There is a Chinese proverb – or at least a line in a speech by Robert F. Kennedy – that says “may you live in interesting times.”
Whether to view that as a blessing or a curse is the choice of the listener.
One thing is certain – as the Phillies struggle to reach .500 (they are currently 19-22), the way they are going about it is interesting to say the least.
For one thing, a Roy Halladay with an 8.65 ERA and a shoulder which needed surgery is an “interesting” development. Looking more deeply into Halladay’s season, he struck out 35 batters in 34-1/3 innings. The last time Halladay struck out more than one batter per inning in the major leagues was…never.
How about the 4 starts lasting 4 or fewer innings? Then again, how about the complete game against the Cardinals? OK, so it was a rain-shortened, 7 inning complete game. But it came right after Halladay threw 8 innings of 1-run ball at Miami and right before he threw 6 innings of 1-run ball against Pittsburgh.
What about the 9 home runs allowed – one per 3.8 innings. That would translate to 48 longballs if Halladay pitched his typical 200 innings.
Halladay did undergo “successful” surgery Wednesday in Los Angeles, as termed by a statement released by the Phillies. The good news is that he will be cleared to begin throwing a baseball in 6-8 weeks. The bad news is the soonest he will return to a big-league mound is in 3 months.
And that’s if all goes well.
Phillies’ team doctor Michael Ciccotti sounded a cautionary note: “The combination of a rotator cuff injury and a labral injury is a challenging injury for a professional pitcher to navigate through…we remain cautiously optimistic about it. And given the person that he is, the motivation that he has, the dedication that he has, he has all the intangibles that are important in getting someone back. But we’re realistic about it, too, that it is very possible that he is not pitching at the level that he wants or what Phillies fans and his teammates deserve him to be pitching at.”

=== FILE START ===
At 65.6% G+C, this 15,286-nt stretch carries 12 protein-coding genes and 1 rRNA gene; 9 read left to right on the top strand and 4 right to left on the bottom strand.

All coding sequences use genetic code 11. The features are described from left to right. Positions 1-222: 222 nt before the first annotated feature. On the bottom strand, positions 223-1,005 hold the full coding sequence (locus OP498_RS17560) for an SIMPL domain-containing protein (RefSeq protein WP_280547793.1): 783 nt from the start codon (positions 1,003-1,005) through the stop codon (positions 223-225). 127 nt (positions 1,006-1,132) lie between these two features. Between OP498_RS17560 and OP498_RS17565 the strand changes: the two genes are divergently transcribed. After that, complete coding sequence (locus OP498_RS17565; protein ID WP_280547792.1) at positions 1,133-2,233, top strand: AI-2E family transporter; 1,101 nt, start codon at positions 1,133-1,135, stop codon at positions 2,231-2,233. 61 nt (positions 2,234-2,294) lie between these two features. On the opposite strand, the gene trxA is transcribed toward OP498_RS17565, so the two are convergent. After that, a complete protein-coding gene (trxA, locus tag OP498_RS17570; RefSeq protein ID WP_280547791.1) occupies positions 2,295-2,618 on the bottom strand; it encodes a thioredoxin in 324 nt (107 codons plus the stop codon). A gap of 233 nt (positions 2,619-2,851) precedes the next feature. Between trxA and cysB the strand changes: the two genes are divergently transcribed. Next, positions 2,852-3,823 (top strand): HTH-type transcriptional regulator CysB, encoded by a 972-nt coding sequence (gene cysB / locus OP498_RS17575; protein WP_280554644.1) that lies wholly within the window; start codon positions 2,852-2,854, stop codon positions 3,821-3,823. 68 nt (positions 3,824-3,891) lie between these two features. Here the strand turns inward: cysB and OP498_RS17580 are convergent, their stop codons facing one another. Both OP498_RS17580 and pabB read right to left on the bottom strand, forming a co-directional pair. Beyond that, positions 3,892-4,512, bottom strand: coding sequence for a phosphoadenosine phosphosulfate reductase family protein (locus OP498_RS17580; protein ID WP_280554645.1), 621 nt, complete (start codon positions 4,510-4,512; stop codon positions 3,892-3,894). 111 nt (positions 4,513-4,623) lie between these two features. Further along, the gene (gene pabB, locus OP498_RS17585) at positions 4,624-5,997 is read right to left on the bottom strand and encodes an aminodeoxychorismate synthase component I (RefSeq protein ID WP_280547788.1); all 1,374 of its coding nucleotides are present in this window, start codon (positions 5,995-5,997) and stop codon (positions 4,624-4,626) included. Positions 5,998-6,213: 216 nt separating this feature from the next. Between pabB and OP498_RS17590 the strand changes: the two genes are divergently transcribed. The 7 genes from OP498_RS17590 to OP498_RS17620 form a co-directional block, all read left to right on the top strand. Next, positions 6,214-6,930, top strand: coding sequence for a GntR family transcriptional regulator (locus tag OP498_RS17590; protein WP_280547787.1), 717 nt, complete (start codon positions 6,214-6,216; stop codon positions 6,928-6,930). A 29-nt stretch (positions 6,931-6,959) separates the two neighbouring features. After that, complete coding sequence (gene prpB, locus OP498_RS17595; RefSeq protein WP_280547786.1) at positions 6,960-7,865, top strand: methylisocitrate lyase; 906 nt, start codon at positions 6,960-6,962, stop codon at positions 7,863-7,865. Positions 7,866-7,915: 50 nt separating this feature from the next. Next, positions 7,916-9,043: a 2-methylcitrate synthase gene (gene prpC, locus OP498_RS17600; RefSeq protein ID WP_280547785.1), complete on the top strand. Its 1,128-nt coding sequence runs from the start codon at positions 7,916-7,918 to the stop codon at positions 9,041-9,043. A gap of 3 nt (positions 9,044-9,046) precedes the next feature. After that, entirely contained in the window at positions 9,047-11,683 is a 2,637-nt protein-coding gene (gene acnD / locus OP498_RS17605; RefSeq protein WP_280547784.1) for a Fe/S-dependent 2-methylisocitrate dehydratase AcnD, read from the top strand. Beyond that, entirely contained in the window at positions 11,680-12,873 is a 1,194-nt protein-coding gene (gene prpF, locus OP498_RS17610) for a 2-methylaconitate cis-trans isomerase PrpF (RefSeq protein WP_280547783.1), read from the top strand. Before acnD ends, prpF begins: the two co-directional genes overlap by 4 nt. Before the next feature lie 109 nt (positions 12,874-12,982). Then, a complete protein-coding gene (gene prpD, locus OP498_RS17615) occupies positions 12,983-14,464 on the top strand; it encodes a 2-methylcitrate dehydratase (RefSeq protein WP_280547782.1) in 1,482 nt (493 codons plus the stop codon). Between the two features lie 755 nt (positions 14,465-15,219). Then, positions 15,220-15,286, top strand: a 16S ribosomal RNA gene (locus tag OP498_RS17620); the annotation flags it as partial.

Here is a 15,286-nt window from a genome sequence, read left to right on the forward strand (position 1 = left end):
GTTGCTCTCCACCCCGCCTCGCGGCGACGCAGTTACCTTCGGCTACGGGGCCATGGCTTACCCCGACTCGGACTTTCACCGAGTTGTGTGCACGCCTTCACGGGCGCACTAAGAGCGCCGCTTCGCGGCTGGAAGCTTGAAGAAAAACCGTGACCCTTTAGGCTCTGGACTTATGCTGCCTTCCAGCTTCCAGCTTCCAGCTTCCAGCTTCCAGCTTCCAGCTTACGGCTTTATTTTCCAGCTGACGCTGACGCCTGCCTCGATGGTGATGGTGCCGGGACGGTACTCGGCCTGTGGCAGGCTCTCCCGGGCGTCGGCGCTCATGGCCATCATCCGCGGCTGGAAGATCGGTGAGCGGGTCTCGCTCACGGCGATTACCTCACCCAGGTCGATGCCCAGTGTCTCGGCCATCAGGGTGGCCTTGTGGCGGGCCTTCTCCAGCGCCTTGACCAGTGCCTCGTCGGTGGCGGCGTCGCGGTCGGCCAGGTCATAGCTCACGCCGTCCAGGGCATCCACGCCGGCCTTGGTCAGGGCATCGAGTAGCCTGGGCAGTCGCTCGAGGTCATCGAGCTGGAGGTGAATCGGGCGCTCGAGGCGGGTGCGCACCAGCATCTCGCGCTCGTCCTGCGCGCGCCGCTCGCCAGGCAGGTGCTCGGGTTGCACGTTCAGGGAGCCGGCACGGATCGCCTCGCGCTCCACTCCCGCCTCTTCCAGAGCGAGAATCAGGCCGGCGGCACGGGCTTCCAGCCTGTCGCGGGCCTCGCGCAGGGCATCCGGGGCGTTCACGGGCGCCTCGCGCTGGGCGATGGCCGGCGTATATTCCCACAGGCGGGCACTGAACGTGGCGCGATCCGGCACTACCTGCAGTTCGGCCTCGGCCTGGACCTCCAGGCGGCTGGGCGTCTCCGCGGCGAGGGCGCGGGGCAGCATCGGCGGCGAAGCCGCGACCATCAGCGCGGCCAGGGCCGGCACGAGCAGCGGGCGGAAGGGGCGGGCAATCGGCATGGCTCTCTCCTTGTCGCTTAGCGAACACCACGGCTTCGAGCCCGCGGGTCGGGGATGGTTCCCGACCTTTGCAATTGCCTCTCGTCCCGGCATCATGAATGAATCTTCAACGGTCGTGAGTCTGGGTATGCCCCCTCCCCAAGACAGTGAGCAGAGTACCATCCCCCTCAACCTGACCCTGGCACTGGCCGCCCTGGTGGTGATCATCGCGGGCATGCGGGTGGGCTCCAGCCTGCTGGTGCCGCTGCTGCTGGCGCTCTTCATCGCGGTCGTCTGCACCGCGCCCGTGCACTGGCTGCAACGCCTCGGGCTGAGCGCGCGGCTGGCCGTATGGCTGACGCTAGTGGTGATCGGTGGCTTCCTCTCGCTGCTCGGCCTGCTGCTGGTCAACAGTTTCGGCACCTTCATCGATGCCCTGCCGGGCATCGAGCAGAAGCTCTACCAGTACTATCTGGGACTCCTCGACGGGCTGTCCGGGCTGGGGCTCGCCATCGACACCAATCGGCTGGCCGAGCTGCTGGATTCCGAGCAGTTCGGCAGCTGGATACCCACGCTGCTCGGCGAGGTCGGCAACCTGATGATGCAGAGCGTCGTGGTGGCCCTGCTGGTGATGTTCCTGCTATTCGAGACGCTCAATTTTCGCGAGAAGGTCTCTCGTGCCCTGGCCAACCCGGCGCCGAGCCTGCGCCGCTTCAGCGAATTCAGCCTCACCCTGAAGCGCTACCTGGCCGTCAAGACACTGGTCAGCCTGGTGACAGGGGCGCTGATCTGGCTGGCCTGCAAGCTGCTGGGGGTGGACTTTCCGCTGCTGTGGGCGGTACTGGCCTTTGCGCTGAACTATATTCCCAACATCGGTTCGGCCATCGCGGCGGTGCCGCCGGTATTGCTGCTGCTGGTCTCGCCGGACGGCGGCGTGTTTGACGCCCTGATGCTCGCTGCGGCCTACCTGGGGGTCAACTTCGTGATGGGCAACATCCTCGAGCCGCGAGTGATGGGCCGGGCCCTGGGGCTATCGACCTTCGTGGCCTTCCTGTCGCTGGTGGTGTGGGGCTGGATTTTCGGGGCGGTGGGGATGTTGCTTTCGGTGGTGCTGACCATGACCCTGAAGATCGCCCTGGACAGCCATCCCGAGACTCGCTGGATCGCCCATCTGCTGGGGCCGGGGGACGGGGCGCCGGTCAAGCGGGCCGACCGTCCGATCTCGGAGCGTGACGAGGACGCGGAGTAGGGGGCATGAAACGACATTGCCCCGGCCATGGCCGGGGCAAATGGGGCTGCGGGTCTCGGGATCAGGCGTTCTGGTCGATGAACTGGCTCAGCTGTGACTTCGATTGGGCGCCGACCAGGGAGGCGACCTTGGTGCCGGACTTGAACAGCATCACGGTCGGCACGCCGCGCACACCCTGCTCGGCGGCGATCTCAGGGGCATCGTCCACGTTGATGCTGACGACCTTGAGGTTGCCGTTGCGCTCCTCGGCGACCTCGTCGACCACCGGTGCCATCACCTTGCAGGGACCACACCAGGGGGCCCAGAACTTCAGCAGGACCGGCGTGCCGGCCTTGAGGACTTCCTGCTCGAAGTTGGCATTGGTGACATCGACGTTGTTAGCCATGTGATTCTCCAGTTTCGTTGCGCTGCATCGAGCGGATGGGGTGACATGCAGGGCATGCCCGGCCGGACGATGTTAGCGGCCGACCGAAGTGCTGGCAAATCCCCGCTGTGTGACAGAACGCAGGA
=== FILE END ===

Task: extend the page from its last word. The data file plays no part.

Here’s a sobering thought – Mark Prior never made it back from his 43-2/3 innings, 38 strikeouts, 9 homers allowed and 7.21 ERA in 2006.
Interesting times, part II: The Phillies are 1-8 in games started by their $153 million man, Cole Hamels. Hamels himself has a 1-6 record in 2013.
Most say he is pressing to hard to be the #1 starter on the Phillies and live up to his contract.
On top of that, Hamels has gotten poor run support in most games. But it also seems like when he gets the run support, he gives up that many more runs.
Yes, the Phillies have lost 2-0 twice and 2-1 twice in games Hamels has started.
But they also have lost 7-5, 9-8 and 10-4.
In short, Hamels is pitching well enough to lose.
Considering that the Phillies are 18-14 in games not started by their ace – whatever the cause, Hamels needs to start pitching well enough to win.
Interesting road trip: The Phillies bookended a pair of wins at the beginning (San Francisco) and end (Arizona) of their western trip last week around a 3-game losing skid, to end up with a 4-3 mark on the trip.
Considering that the Phillies had just dropped 2 of 4 at home to the lowly Marlins, including their second 14-2 pasting of the week, a winning road trip was a pleasant surprise.
Adams to join Halladay on the shelf? Mike Adams was supposed to end the Phillies’ 8th inning problems.
For the most part, he has done just that – though he has not been his usually dominant self this year.
After battling back from thoracic outlet syndrome, Adams now has a bad back, which flared up Sunday while shagging fly balls in Arizona.
Adams disclosed that he would likely get an MRI soon to determine whether he needs to go on the DL or can wait this out.
While Antonio Bastardo (2.08 ERA in 16 apearances) and Justin De Fratus (2 scoreless appearances) have pitched well so far this season, losing Adams would be a tough blow to a team struggling to gain consistency in the bridge between their starters and Jonathan Papelbon.
Interesting times, part III: The Phillies saved Carlos Zambrano from independent league purgatory by signing him to a minor league deal Wednesday.
Statistically, Zambrano’s 2012 was not far off from Roy Halladay’s, especially when you factor in that the Marlins overall finished with 12 fewer wins than the Phillies last season:
Zambrano 7-10, 4.49 ERA in 20 starts
Halladay 11-8, 4.49 ERA in 25 starts
But in terms of the clubhouse, there could not be a more opposite pair of players.
Halladay is by all accounts a great teammate, who even apologized to Phillies fans for trying to pitch through his problems this season and for how it ended up.
It will be interesting if the Phillies – who right now are riding Jonathan Pettibone and Tyler Cloyd and will eventually get John Lannan back – turn to Zambrano by July 1, when he can opt out of his deal if he is not on the Phillies’ active roster.